Mike was not one for standing still though and never happy unless busy doing one of two favorite hobbies: fixing locks or sharpening skates. He seemed to possess a unique skill in understanding each skater’s need. The soft-spoken gentlemen started sharpening blades with the Ragina Vets and the Aces and other senior prairie hockey clubs in the early 1920s. In Kelowna he immediately worked his gift with the Packards and Penticton Vees until their last seasons then helped the Buckaroos hockey club.

“I never saw a man who lived for hockey and the kids the way Mike did,” Gerry Dougherty recalled. “When it came to the equipment whether it was skates, gloves, sweaters, or anything – every piece had to fit just right and work to the satisfaction of the players before he would sit down for a rest.”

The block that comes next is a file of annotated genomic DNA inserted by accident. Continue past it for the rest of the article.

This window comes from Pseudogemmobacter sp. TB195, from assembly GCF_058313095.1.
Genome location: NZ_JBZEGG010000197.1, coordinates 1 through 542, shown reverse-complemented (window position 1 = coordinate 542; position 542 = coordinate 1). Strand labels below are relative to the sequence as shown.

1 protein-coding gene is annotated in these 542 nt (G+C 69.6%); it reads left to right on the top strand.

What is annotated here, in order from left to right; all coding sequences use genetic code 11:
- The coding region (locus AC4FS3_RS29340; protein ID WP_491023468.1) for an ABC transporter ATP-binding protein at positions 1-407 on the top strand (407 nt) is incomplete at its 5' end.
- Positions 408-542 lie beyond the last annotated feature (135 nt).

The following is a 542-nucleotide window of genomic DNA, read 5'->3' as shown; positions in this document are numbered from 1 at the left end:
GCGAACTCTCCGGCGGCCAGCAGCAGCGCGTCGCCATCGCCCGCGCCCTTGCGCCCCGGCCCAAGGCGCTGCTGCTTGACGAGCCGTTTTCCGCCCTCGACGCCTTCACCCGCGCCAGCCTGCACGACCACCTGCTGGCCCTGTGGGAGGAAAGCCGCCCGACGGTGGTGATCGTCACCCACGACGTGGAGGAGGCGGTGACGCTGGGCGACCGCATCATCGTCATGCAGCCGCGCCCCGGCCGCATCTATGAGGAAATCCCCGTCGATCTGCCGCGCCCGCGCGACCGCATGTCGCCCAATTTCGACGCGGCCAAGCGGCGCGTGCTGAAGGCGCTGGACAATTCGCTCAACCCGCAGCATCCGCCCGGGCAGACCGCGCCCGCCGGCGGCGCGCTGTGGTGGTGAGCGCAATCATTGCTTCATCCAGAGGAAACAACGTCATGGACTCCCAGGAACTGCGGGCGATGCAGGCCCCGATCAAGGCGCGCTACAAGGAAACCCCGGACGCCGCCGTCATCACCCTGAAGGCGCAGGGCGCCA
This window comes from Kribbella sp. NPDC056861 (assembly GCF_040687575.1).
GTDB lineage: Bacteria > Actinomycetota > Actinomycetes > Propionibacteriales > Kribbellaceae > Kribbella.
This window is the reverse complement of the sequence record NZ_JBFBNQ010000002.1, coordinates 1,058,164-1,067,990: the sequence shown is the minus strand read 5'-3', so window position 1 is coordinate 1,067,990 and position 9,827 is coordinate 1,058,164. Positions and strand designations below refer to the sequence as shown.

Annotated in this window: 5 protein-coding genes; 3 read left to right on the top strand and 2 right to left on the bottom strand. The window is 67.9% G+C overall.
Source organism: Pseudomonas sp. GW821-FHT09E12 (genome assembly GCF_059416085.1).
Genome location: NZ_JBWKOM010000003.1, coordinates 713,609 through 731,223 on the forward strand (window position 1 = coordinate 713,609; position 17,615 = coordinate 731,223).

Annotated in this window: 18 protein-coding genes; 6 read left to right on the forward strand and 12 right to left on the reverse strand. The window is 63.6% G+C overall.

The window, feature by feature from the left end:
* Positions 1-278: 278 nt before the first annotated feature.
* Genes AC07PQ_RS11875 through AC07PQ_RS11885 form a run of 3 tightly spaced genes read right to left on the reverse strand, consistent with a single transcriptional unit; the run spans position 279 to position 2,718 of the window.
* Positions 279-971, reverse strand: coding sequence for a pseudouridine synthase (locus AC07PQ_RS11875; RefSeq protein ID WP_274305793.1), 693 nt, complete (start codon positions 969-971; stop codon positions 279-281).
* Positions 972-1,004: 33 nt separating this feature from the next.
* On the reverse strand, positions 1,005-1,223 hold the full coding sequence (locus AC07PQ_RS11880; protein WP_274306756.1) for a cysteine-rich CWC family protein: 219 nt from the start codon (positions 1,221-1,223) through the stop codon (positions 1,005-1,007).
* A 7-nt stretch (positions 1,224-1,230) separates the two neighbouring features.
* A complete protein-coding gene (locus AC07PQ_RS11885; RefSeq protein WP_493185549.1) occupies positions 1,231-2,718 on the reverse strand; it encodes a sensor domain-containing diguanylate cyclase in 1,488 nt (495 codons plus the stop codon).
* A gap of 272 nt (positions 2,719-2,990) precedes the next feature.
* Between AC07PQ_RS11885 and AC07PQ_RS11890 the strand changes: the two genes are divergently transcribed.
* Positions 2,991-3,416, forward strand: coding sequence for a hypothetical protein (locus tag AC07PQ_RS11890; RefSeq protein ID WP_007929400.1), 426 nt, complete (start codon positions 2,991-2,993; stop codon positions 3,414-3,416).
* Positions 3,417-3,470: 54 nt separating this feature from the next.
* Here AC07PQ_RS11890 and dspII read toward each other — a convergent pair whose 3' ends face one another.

His loving wife Barbara described Mike saying he quite often failed to come home for supper because “something had to be done at the arena.”

“We had to put the boys before everything,” she said with a genuine smile.

He loved others so well.

One of my favourite tales of Mike was his caring for kids who had nothing. One evening Mike came home obviously upset and when Barbera asked why Mike explained a friend had told him about, “a community of Indian boys live up north too poor to buy skates, so they play hockey in their shoes.” The next day Mike bought all the second-hand frozen skates he could find and some new ones and mailed two crates to the community – taking a tab. When Barb confronted him he smiled saying how happy they would be then admonished himself for not sharpening them.

His generosity and caring for kids never subsided.